Nicholas Sparks movies are not about overthinking it. 2004's The Notebook streaked everyone's faces with mascara (either yours, or your date's), and ever since we've supported his subsequent films, either to see if The Notebook can be outshined or just as an ongoing thank you for giving us 2004 Ryan Gosling shirtless on a big screen. If you love the same plot points and mystical connections he always presents, you'll love this one too. And if you're the one having to tolerate these movies in order to keep the peace at home, it has some interesting stuff for you--although it is kind of a head-scratcher at times.
There's always a guy who's Going Through Something. This time it's Zac Efron, who has thankfully escaped Leonardo DiCaprio syndrome and actually looks older than he did in High School Musical. He lends the right amount of shell-shock to the character of Logan, an ex-Marine sergeant who avoided getting blown to smithereens in Iraq by finding a picture of a beautiful blonde (Beth, played by Taylor Schilling). This is where the Sparks Mysticism part comes in. Logan uses the wonder of the Internet to match the background of the photo to somewhere in Louisiana, and his hunt begins. Taking a note from Forrest Gump's handbook on How to Get the Girl, he walks there from Colorado, gets a job at Beth's doggie kennel, and Boom! There's a sweaty, quiet, smoldering hot guy walking among the Golden Retrievers and bonding with her young son. Begin Sparksian chaos of the heart--she has an ex-husband (Jay R. Ferguson) who is not a fan of the half-naked Marine.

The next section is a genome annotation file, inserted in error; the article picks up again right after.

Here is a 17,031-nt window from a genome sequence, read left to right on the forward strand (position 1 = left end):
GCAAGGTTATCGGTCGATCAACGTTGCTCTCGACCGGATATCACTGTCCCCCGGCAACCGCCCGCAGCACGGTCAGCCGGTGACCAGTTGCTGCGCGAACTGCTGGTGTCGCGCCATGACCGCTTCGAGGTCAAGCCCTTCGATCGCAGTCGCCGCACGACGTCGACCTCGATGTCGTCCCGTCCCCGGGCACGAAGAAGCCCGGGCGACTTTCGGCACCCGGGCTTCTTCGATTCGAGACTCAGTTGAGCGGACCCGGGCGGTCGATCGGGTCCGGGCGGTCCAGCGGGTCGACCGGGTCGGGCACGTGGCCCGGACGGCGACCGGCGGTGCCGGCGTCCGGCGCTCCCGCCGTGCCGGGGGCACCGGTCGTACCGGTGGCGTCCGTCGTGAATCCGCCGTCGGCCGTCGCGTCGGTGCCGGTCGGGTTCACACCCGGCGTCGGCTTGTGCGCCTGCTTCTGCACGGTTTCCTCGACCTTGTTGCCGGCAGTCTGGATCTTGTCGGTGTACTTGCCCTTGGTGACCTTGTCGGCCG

I got a kick out of how this movie walks the line between being wildly romantic and super creepy, because isn't that like love in real life anyway? This guy just shows up saying "I came here to find you," and she thinks it's because he read the want ads and needs a job. Nope, he just found a photo and walked 1,000 miles (which makes The Proclaimers smack their foreheads and say, "We should have upped the ante--anybody could walk 500 miles"). Logan is good at lifting sacks of dog food and he wants to stare at the pretty blonde lady from the picture. Stalker-y or romantic? The answer lies in how much you like Nicholas Sparks and the pleasant-looking actors who have a reasonable amount of chemistry.
You can guess where the big conflict is--she finds out why he really came there. And to be honest, I was so into the romance part of the equation that I didn't buy her anger and fear. We passed creepy way back when you guys had your hands in each other's underwear and were making love on a canopied bed, didn't we? When the dramatic climax came about, I just wanted to see Efron lifting more sacks of dog food. When I'm not overthinking it, anyway.